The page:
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I know that it depends on where I publish whether I am allowed to upload my paper to an online repository like ResearchGate (cf. here).

The question is, however, when I would upload the paper.

  • Can I upload the abstract before the actual publication?
  • Can I upload the paper (e.g. preprint) before the actual publication?
  • Or should I wait with both until the paper has actually been published?

For example, Springer only allows you to make your work publicly available 12 months after official publication or later. The policiy does not say anything about abstracts, however.

Since I think that making the abstract available beforehand is good publicity for my paper, I´m interested in

  • common practice -- when do you upload what?
  • legal restrictions.
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My main experience is with publishing papers at IEEE conferences (the kind where a conference contribution counts as full paper), so I'll stick to that for my answer, although it probably extends to IEEE journals all the same. IEEE are pretty explicit about their rules, this is an excerpt from a document called author_faq.pdf:

Can an author post his manuscript on a preprint server such as ArXiv?

Yes. The IEEE recognizes that many authors share their unpublished manuscripts on public sites. Once manuscripts have been accepted for publication by IEEE, an author is required to post an IEEE copyright notice on his preprint. Upon publication, the author must replace the preprint with either 1) the full citation to the IEEE work with Digital Object Identifiers (DOI) or a link to the paper’s abstract in IEEE Xplore, or 2) the accepted version only (not the IEEE-published version), including the IEEE copyright notice and full citation, with a link to the final, published paper in IEEE Xplore.

There is more including the definition of accepted vs. published version (published version is "with copy-editing, proofreading and formatting added by IEEE") and uploading the paper on a personal website (also allowed), but since that's not the focus of the question, I won't copy it here.

Which brings me back to the core of the question: when to upload the paper?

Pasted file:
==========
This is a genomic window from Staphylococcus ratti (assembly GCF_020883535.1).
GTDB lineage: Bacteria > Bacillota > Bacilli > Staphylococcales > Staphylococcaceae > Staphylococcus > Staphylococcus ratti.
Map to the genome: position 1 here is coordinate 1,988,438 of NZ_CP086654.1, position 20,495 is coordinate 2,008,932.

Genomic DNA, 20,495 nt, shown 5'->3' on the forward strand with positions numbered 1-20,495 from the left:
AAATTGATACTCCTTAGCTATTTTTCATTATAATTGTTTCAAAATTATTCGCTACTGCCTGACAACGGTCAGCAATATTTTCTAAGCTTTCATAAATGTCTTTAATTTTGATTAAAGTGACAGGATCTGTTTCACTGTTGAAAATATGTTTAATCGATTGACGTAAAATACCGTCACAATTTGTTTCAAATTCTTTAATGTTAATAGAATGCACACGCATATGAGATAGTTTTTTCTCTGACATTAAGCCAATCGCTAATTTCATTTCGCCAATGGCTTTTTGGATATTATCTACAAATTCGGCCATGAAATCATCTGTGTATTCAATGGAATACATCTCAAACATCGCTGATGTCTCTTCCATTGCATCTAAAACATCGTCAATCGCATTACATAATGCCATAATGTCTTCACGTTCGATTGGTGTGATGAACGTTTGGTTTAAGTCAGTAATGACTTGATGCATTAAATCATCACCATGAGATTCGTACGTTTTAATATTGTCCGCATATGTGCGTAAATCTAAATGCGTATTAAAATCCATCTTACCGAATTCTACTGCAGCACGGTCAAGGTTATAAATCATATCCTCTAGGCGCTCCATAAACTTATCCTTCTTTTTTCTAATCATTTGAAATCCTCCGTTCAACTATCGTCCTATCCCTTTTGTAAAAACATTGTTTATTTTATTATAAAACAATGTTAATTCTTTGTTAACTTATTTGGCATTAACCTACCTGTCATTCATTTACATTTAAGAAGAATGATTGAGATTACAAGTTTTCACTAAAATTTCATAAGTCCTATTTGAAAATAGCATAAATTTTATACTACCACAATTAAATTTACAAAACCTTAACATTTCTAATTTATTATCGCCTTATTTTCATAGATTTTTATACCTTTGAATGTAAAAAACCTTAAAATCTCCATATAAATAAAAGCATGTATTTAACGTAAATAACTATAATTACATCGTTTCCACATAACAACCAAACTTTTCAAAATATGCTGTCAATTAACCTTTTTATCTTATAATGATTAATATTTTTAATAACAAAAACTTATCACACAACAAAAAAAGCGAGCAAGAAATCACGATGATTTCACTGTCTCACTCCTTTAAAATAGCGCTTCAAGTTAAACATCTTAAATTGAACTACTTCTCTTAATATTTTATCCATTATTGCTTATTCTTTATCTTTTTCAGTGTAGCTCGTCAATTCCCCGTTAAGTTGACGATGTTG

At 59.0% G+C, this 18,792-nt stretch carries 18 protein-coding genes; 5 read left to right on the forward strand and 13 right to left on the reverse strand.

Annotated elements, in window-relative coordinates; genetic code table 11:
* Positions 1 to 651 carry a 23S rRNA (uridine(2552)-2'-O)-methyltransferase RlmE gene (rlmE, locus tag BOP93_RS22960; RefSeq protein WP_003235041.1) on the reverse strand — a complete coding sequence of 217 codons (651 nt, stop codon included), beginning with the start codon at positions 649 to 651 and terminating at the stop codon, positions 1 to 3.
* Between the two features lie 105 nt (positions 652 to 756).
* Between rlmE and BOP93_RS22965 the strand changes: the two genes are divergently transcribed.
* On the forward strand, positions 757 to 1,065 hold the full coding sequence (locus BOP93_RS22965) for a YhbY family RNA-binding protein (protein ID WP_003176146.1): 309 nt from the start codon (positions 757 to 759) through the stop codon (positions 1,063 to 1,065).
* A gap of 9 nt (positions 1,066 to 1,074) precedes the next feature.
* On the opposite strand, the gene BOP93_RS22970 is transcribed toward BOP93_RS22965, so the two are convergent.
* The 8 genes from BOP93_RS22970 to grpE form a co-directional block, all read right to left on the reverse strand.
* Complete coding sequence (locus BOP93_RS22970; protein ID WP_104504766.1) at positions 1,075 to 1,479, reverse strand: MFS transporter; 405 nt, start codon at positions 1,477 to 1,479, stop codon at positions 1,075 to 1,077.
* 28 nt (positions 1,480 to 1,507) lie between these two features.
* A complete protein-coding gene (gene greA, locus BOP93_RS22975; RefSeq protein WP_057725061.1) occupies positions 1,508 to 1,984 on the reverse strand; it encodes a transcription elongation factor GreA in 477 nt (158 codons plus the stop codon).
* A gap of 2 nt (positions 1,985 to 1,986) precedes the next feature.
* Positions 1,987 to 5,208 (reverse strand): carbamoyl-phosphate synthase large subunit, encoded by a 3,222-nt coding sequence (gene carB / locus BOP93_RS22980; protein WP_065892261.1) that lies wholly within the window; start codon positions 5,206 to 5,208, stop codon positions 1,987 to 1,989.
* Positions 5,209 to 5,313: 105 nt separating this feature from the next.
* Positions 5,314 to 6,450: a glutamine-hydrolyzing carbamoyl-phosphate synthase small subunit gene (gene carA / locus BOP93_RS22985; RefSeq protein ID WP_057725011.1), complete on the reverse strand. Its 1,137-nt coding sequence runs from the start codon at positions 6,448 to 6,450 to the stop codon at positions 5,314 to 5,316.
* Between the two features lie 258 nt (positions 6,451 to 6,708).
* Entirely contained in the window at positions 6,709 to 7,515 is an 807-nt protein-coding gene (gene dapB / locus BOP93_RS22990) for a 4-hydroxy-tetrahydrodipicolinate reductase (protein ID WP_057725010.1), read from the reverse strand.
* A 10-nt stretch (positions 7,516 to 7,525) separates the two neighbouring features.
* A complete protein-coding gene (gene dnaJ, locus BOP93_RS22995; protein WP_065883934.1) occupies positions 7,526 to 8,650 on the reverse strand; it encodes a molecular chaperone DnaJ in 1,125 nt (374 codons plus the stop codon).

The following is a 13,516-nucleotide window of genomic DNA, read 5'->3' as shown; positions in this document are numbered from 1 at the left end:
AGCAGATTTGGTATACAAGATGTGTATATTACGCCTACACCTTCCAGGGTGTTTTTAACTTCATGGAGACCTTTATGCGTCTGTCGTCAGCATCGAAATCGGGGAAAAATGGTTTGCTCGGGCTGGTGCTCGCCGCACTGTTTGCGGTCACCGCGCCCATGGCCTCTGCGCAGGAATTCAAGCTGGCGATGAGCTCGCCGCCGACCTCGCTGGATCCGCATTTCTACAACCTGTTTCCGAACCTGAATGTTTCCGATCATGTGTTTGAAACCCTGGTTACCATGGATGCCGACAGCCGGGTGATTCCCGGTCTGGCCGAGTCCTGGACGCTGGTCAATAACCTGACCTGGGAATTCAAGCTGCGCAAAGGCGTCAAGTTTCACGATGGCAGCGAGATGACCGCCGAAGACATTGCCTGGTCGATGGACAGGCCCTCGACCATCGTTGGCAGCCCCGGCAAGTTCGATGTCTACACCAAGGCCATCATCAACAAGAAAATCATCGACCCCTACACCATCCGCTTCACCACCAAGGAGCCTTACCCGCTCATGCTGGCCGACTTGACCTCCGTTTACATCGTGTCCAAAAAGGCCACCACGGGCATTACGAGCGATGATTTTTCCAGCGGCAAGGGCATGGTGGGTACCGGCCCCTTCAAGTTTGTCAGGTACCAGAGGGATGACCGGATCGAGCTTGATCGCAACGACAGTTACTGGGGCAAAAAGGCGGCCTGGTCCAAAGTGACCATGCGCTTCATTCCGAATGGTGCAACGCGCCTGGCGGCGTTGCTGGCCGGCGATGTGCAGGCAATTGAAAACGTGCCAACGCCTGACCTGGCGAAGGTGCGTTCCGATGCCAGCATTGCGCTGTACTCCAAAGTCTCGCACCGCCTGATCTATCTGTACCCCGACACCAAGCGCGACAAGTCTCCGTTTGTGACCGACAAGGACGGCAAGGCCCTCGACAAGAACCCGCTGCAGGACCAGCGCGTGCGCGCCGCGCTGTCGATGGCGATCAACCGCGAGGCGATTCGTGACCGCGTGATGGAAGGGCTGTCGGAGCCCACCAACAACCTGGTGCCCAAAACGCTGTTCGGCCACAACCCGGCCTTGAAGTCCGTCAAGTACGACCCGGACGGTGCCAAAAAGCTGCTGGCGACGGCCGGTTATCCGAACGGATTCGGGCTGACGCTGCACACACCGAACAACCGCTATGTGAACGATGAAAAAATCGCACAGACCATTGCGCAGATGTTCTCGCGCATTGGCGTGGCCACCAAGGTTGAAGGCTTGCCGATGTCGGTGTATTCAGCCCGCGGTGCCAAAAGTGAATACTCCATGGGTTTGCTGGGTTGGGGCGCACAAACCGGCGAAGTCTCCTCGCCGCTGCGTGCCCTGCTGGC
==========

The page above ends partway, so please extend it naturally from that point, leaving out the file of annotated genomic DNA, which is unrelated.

Actually, in the case of ArXiv, it's already in the name: ArXiv is a preprint server, as the name indicates, uploading happens before printing / publication. At what point exactly is up to the author, I usually uploaded a paper once it was accepted, others uploaded their papers when they submitted them for review.

  • I'm not an IP expert, but the statement "once manuscripts have been accepted for publication by IEEE, an author is required to post an IEEE copyright notice on his preprint" seems dubious, because I don't think IEEE can retrospectively claim copyright on earlier work. – user2768 Aug 25 '16 at 8:39
  • They don't retrospectively claim copyright, they have you transfer copyright to them before publication – Sabine Aug 25 '16 at 18:22
  • IEEE insist that "an IEEE copyright notice" is placed on a preprint for which the author did not transfer copyright, thus this seems like retrospectively claiming copyright. This might not be the case if the IEEE copyright notice merely asserts that IEEE own the copyright for a derivative of the preprint. – user2768 Aug 26 '16 at 8:17
  • Thanks! This clarifies the situation for me a bit. In individual cases, I think I should still ask the publisher when and what I am allowed to upload to public servers. – Richie Aug 26 '16 at 11:27
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Springer's self-archiving policy states:

By signing the Copyright Transfer Statement you [may] deposit ... the article in any repository, provided it is only made publicly available 12 months after official publication or later.

Thus, you may deposit the article in any repository before signing the Copyright Transfer Statement.

  • Ah, I think you´re right. How interesting! The policy states that prior versions of the article published on non-commercial pre-print servers like arXiv.org can remain on these servers and/or can be updated with the author’s accepted version. (...) Acknowledgement needs to be given to the final publication and a link should be inserted to the published article on Springer’s website (...). But if I have already signed the CTS, can I still upload the abstract? – Richie Aug 24 '16 at 12:55
  • The policy clearly forbids uploading the article. I suspect uploading the abstract goes against the spirit of the policy, but it isn't explicitly forbidden, since the policy only refers to "the article," not derivatives of it. – user2768 Aug 25 '16 at 8:37

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